On the 20th September, a global climate strike is taking place in solidarity with the youth climate activists. The strike is scheduled three days prior to the UN climate summit and is intended to deliver a clear and urgent message to our politicians from millions of people around the world about the need for immediate action to tackle climate change.
It’s expected to be one of the largest climate mobilisations we’ve seen, with as many people as possible being encouraged to take part. Greta Thunberg along with other youth activists, wrote a letter asking adults from all sectors of society to join them to amplify the message to world leaders. One of Germany’s largest labour unions has called on their two million members to support the strike and others are considering joining.
I have immense admiration for what Greta has achieved and the profound courage she has shown. I had the brief opportunity to meet Greta in 2018, and thanked her for raising awareness about climate change. It left me feeling hollow and guilty; a 27 year old thanking a teenager for doing something that adults have failed to do. Why has the burden for the most pressing issue of our time fallen on children to take up? Why have we abandoned our responsibility to care for younger generations?
Instead of supporting Greta, many adults have instead spread rumours and targeted their hate at her. Yet her bravery has seen her persevere despite all the vitriol. She is currently acting as a role model by travelling to the US for the Climate Action Summit, followed by the UN climate conference in Santiago, on a yacht powered by renewable energy as an alternative to a carbon-emitting flight.
The climate crisis is one that we’ve known about since 1988 when Dr James Hansen gave his landmark Senate testimony to the US Congress, but which consecutive governments have failed to deal with. Our parliament took the first step of declaring an “environment and climate change emergency” earlier this year, but failed to back this up with action. The longer we delay action, the worse the emergency becomes.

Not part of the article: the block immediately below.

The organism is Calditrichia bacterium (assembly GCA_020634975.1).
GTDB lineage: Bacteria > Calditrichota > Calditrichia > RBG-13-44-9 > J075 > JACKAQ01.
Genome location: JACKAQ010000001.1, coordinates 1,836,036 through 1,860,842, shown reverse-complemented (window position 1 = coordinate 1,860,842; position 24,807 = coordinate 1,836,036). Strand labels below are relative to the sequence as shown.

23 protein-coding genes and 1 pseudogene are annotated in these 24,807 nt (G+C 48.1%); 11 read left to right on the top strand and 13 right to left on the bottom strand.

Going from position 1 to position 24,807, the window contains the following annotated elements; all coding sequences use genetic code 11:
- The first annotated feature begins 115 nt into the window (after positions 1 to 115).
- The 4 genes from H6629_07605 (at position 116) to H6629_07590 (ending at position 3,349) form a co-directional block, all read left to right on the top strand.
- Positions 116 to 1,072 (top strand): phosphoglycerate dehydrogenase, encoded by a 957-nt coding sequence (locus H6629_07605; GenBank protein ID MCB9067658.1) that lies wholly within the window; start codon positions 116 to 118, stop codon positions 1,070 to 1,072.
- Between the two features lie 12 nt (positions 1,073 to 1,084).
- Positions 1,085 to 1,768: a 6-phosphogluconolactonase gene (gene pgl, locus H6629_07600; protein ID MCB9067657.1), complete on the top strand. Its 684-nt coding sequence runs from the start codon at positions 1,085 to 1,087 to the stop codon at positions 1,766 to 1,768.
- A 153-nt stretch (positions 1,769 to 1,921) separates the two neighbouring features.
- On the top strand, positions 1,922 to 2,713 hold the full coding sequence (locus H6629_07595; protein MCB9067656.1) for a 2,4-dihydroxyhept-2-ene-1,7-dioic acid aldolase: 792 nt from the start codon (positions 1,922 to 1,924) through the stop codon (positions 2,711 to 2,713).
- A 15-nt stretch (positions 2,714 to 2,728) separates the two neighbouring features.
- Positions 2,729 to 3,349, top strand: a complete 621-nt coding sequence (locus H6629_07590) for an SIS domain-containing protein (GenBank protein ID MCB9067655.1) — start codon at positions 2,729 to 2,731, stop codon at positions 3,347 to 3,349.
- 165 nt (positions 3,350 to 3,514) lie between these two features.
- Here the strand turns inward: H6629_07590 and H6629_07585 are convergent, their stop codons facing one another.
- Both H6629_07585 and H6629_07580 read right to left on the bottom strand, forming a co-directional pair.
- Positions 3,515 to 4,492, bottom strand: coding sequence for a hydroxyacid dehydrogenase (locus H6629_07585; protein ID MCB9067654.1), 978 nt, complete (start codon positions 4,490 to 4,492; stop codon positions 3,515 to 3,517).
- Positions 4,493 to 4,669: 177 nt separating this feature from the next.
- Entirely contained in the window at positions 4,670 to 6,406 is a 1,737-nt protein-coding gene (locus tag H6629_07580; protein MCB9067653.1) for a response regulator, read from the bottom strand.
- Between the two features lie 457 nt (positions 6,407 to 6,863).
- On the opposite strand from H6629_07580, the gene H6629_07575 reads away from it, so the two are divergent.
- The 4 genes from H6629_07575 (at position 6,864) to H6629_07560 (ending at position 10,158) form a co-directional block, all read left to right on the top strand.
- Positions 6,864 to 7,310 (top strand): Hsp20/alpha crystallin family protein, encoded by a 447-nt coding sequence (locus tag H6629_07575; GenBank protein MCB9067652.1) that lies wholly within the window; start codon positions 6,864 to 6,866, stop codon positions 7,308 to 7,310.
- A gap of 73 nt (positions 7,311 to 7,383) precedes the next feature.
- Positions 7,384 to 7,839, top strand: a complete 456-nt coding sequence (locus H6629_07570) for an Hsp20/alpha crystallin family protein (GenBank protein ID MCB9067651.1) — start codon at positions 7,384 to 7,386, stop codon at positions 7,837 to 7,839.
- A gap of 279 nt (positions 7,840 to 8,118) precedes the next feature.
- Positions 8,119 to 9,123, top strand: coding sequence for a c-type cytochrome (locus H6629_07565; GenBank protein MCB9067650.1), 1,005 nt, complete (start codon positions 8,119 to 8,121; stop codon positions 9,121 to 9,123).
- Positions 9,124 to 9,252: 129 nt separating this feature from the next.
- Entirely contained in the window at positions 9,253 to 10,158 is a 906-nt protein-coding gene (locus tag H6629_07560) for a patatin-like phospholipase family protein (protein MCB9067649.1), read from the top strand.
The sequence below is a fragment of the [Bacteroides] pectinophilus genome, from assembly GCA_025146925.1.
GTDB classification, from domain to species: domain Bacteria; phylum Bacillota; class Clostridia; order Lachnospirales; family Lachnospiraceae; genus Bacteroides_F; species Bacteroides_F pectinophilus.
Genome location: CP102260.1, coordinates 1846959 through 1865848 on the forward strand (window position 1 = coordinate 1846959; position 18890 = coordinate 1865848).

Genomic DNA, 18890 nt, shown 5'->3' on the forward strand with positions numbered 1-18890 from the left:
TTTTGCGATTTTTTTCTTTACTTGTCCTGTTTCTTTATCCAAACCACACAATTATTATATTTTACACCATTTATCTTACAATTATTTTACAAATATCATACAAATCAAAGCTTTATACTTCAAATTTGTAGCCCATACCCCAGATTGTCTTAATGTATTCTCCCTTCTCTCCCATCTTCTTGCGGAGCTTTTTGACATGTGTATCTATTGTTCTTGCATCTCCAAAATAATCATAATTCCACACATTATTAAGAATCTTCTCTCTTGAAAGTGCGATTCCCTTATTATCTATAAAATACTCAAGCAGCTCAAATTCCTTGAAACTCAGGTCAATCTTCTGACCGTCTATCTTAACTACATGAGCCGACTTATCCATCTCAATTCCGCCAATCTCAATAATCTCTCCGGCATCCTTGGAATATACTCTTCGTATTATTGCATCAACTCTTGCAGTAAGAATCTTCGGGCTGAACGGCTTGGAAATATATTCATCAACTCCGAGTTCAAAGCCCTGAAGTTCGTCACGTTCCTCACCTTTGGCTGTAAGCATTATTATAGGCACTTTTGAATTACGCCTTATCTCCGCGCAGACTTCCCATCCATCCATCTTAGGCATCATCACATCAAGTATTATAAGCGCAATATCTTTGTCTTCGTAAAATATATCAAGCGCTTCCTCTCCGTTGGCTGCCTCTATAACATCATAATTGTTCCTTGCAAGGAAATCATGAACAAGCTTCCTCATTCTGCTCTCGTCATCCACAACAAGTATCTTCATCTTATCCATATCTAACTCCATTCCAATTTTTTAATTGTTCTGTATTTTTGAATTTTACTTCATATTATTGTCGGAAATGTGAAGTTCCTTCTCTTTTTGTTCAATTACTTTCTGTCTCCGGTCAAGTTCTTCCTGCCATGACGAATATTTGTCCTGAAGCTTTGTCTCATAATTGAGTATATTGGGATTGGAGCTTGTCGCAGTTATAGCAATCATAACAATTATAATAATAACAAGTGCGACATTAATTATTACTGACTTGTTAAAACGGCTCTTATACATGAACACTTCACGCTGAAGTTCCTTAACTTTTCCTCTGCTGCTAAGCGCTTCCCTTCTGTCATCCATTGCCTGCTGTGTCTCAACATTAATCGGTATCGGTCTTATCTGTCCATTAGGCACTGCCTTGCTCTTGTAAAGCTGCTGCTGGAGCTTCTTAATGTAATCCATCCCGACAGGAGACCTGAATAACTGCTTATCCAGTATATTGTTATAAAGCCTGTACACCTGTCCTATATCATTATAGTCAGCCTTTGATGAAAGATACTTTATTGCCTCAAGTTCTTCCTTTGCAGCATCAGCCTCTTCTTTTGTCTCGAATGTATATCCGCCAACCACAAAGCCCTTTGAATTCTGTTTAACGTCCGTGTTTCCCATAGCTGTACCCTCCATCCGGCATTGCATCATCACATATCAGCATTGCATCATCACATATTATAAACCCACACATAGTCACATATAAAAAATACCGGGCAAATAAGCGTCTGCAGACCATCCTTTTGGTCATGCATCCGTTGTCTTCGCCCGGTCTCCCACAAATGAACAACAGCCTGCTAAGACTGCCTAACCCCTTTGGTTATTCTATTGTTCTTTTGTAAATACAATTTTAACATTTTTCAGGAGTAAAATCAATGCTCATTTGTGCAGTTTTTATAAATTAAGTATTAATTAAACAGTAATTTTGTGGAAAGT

In July, Greenland experienced a widespread meltwater event on a scale that wasn’t predicted to happen until 2070. The Arctic has seen wildfires across Scandinavia, Siberia, Greenland and Alaska, with estimates suggesting that more carbon was released from these fires in the month of June than a country like Sweden emits in an entire year. David Attenborough has warned that, “If we don’t take action, the collapse of our civilisations and the extinction of much of the natural world is on the horizon.”
Given the closing window of opportunity for largescale action to prevent runaway warming, it’s essential that our governments act rapidly. That’s why I intend to stand with Greta and all the others striking to protect our climate on September 20th.
Children are being forced to take to the streets to protect their futures. We’re unfazed by that – hardly a ringing endorsement for our current collective mentality. This intergenerational injustice can’t continue and adults must step up. We knowingly or otherwise played a role in creating the problem and now we must fix it.
We have the knowledge and resources to tackle climate change – all that we lack is political action. The school climate strikers have built the momentum and carried us this far, but now we need more from our politicians. Joining the global climate strike on the 20th September is the first step on this path.
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